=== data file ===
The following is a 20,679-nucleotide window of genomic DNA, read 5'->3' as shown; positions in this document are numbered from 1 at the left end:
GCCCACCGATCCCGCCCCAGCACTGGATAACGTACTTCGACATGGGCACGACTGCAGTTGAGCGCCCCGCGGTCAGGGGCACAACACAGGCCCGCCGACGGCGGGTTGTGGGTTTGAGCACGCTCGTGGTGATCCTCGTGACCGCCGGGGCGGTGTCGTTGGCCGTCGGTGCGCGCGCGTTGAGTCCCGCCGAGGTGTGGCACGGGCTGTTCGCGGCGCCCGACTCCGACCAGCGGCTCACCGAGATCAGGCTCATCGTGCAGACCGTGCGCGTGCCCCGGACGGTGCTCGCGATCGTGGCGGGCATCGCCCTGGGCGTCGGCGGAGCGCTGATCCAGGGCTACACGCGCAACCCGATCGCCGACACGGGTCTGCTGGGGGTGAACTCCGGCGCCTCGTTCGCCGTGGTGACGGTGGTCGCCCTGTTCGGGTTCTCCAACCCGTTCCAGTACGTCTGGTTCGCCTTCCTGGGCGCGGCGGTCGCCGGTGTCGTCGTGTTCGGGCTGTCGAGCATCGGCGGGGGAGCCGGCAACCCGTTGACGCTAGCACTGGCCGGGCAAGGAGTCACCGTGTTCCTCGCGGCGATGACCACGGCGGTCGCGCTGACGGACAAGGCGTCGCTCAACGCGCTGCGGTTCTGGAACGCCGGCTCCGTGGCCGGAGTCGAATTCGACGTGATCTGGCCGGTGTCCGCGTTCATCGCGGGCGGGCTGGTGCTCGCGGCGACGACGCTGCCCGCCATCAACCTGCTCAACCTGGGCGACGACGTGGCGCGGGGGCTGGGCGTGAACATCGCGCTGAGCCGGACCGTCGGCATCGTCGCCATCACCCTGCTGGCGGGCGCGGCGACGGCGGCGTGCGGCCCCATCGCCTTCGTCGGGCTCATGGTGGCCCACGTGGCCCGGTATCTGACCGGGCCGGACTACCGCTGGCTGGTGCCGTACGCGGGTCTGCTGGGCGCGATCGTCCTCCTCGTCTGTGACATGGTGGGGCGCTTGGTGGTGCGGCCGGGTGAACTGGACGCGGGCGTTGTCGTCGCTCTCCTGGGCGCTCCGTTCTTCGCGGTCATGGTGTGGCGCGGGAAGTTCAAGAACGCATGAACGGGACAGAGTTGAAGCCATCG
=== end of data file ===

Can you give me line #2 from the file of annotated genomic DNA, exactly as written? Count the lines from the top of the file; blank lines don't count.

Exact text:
GCCCACCGATCCCGCCCCAGCACTGGATAACGTACTTCGACATGGGCACGACTGCAGTTGAGCGCCCCGCGGTCAGGGGCACAACACAGGCCCGCCGACGGCGGGTTGTGGGTTTGAGCACGCTCGTGGTGATCCTCGTGACCGCCGGGGCGGTGTCGTTGGCCGTCGGTGCGCGCGCGTTGAGTCCCGCCGAGGTGTGGCACGGGCTGTTCGCGGCGCCCGACTCCGACCAGCGGCTCACCGAGATCAGGCTCATCGTGCAGACCGTGCGCGTGCCCCGGACGGTGCTCGCGATCGTGGCGGGCATCGCCCTGGGCGTCGGCGGAGCGCTGATCCAGGGCTACACGCGCAACCCGATCGCCGACACGGGTCTGCTGGGGGTGAACTCCGGCGCCTCGTTCGCCGTGGTGACGGTGGTCGCCCTGTTCGGGTTCTCCAACCCGTTCCAGTACGTCTGGTTCGCCTTCCTGGGCGCGGCGGTCGCCGGTGTCGTCGTGTTCGGGCTGTCGAGCATCGGCGGGGGAGCCGGCAACCCGTTGACGCTAGCACTGGCCGGGCAAGGAGTCACCGTGTTCCTCGCGGCGATGACCACGGCGGTCGCGCTGACGGACAAGGCGTCGCTCAACGCGCTGCGGTTCTGGAACGCCGGCTCCGTGGCCGGAGTCGAATTCGACGTGATCTGGCCGGTGTCCGCGTTCATCGCGGGCGGGCTGGTGCTCGCGGCGACGACGCTGCCCGCCATCAACCTGCTCAACCTGGGCGACGACGTGGCGCGGGGGCTGGGCGTGAACATCGCGCTGAGCCGGACCGTCGGCATCGTCGCCATCACCCTGCTGGCGGGCGCGGCGACGGCGGCGTGCGGCCCCATCGCCTTCGTCGGGCTCATGGTGGCCCACGTGGCCCGGTATCTGACCGGGCCGGACTACCGCTGGCTGGTGCCGTACGCGGGTCTGCTGGGCGCGATCGTCCTCCTCGTCTGTGACATGGTGGGGCGCTTGGTGGTGCGGCCGGGTGAACTGGACGCGGGCGTTGTCGTCGCTCTCCTGGGCGCTCCGTTCTTCGCGGTCATGGTGTGGCGCGGGAAGTTCAAGAACGCATGAACGGGACAGAGTTGAAGCCATCG